“That’s interesting,” I said. “What other esoteric things do you like?”

“Another thing I really like,” he said, “in terms of desire and stuff, is imagining choking people. Or pretending to do it.”

“You want to kill people?” I said.

“I mean, not actually kill them. Just sort of cartoon-strangle them. It’s pretty common. Don’t you watch porn?”

“When I was in college some people in my dorm watched ‘Debbie Does Dallas’ together.”

Karan looked at me with loving condescension.

“You’re so innocent.”

“My imagination suffices when I need to get off,” I said.

We made out for a while.

“Mind if I try some choking?” Karan said. “Mind if I put my hands around your neck just a little? I mean, no pressure, but it could be fun. You can tell me if it’s too much.”

I said okay. The transition from cuddly kissy talk mode back to sex mode was abrupt. Karan rolled on top of me and commenced to wrap his hands around my neck, thumbs pressing against my windpipe. His palms were warm. It didn’t feel so bad. My phone was buzzing randomly in my bag, suggesting a volley of text messages. Karan started breathing hard and whimpering and pressing his groin against me. I started breathing hard too, because I had to, to get sufficient oxygen to my lungs through a circumscribed trachea. He began to choke me in earnest. Now my phone buzzed in a regular rhythm, and I imagined my parents sitting at home in their bathrobes anxiously hoping that I would pick up this time. I wanted to respond to them, but I was trapped. I really did not know how this type of erotic play was supposed to work. I didn’t know if Karan intended to fool around innocently with my body or if he was going to kill me. But as his fingers tightened around my brainstem and spine and the assorted soft tubes contained in my neck, I realized with a suffusion of sublime calm that I did not actually care whether things went one way or the other. If I survived, I would continue to generate more carbon emissions than three or four people from a more modest country; if I suffocated, the US government would not give my vacant spot to a migrant child in need. I had enjoyed a comfortable life for a reasonable amount of time, had loved and been loved and accomplished too little and was probably not on track to accomplish anything more significant. Whether I lived or died at this particular moment did not matter. I didn’t matter. I didn’t even exist.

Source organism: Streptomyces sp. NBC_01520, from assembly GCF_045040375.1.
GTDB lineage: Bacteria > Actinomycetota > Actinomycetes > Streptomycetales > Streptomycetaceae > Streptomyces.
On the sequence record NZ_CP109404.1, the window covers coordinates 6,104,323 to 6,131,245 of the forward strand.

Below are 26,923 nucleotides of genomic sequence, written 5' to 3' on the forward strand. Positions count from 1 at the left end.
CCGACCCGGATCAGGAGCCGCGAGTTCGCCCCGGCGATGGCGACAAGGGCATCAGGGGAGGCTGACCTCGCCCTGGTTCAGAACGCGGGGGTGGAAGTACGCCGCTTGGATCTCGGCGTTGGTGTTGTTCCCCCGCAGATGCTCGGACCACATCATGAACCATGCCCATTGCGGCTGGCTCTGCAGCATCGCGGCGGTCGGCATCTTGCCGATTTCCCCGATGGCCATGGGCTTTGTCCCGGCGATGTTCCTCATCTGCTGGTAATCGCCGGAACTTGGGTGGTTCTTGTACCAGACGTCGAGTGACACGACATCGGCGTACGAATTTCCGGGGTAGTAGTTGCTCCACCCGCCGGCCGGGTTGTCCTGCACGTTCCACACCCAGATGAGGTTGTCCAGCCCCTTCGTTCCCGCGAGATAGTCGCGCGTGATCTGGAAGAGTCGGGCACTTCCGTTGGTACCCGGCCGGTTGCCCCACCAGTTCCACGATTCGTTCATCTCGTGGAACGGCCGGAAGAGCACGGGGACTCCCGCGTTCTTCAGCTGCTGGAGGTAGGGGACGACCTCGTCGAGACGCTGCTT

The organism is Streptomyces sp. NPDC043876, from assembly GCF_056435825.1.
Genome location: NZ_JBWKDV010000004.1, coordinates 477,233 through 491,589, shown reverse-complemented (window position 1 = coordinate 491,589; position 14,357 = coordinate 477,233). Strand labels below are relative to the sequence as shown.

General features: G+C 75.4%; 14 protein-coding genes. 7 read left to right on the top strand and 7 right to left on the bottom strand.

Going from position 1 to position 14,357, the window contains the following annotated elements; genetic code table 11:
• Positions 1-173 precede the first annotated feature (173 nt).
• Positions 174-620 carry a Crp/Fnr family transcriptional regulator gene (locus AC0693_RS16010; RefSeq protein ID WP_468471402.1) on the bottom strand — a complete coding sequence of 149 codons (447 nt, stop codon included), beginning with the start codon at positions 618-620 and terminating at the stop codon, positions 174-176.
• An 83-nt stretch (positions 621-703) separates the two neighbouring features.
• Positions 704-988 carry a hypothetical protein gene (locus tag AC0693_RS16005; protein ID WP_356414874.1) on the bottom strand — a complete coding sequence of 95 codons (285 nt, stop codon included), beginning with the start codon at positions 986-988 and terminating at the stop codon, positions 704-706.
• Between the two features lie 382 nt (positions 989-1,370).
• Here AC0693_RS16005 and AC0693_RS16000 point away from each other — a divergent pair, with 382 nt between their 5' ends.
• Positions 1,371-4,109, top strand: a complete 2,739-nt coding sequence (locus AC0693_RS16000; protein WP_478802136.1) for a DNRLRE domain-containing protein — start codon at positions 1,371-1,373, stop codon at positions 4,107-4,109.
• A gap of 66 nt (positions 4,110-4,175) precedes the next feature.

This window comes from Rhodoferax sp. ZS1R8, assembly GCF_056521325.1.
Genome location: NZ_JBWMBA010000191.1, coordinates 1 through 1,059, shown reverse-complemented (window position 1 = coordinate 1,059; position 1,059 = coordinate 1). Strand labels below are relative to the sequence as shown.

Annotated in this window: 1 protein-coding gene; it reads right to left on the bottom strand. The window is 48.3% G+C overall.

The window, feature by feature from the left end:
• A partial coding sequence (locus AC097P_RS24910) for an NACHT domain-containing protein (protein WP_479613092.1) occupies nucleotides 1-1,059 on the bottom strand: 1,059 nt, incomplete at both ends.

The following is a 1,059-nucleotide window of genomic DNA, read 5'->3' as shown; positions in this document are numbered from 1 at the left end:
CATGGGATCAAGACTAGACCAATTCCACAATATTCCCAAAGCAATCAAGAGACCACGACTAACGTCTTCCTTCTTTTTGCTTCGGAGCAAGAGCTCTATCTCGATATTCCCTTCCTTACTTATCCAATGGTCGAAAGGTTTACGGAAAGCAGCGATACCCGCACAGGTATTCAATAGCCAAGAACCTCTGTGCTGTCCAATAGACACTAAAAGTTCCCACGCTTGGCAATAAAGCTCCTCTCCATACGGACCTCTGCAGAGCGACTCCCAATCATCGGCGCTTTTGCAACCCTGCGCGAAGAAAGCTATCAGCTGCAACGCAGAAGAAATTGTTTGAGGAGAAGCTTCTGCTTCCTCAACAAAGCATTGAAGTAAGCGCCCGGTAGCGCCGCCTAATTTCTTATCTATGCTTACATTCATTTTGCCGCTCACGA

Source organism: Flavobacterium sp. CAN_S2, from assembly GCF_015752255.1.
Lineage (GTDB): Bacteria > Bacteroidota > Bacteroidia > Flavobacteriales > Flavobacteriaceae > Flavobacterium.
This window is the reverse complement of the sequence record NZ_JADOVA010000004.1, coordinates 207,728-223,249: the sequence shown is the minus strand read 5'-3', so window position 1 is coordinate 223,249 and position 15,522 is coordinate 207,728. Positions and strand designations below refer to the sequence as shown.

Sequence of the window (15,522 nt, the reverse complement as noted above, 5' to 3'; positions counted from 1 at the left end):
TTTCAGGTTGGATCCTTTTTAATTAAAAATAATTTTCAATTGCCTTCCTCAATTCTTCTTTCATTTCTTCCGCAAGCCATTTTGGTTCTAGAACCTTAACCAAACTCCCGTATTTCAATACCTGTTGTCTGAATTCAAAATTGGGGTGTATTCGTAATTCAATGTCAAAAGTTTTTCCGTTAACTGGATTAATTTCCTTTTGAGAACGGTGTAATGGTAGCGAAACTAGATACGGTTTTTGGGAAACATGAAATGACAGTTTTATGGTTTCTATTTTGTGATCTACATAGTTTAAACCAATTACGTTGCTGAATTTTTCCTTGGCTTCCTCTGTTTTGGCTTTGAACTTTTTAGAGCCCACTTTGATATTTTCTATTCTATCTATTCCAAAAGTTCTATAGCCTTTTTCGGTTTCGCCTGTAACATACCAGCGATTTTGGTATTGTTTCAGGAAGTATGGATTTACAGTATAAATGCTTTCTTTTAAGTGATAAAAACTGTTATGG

picture of the author, Stephanie Bernhard

Stephanie Bernhard’s essays on literature and the environment appear in Slate, Orion, and The Los Angeles Review of Books, among other venues. She has received fellowships from institutions such as the Jackman Humanities Institute of the University of Toronto and the Institute for the Humanities and Global Cultures of the University of Virginia. “Summer of Love” is her first published work of fiction. She is currently revising a novel, The Corridor, about dating on the highways that divide rural and urban America.



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“Summer of Love” appeared in TLR: Contents May Shift (Summer, 2020)